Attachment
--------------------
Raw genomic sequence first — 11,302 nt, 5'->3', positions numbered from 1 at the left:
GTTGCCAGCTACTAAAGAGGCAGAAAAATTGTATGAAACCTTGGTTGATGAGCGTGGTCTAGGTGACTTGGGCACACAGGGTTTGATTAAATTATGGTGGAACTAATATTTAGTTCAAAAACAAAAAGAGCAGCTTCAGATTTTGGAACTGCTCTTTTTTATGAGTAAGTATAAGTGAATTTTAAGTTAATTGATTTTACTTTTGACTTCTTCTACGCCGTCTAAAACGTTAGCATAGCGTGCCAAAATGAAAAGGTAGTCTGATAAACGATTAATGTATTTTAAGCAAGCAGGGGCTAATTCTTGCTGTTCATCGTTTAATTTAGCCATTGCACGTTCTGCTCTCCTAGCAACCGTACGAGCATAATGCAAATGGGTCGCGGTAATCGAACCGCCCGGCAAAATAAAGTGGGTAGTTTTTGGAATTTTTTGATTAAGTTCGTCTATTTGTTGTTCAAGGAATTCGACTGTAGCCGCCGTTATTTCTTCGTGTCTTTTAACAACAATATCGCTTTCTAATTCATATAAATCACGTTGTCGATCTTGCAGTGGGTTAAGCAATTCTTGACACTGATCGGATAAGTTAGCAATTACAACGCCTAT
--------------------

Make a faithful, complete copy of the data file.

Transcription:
Raw genomic sequence first — 11,302 nt, 5'->3', positions numbered from 1 at the left:
GTTGCCAGCTACTAAAGAGGCAGAAAAATTGTATGAAACCTTGGTTGATGAGCGTGGTCTAGGTGACTTGGGCACACAGGGTTTGATTAAATTATGGTGGAACTAATATTTAGTTCAAAAACAAAAAGAGCAGCTTCAGATTTTGGAACTGCTCTTTTTTATGAGTAAGTATAAGTGAATTTTAAGTTAATTGATTTTACTTTTGACTTCTTCTACGCCGTCTAAAACGTTAGCATAGCGTGCCAAAATGAAAAGGTAGTCTGATAAACGATTAATGTATTTTAAGCAAGCAGGGGCTAATTCTTGCTGTTCATCGTTTAATTTAGCCATTGCACGTTCTGCTCTCCTAGCAACCGTACGAGCATAATGCAAATGGGTCGCGGTAATCGAACCGCCCGGCAAAATAAAGTGGGTAGTTTTTGGAATTTTTTGATTAAGTTCGTCTATTTGTTGTTCAAGGAATTCGACTGTAGCCGCCGTTATTTCTTCGTGTCTTTTAACAACAATATCGCTTTCTAATTCATATAAATCACGTTGTCGATCTTGCAGTGGGTTAAGCAATTCTTGACACTGATCGGATAAGTTAGCAATTACAACGCCTAT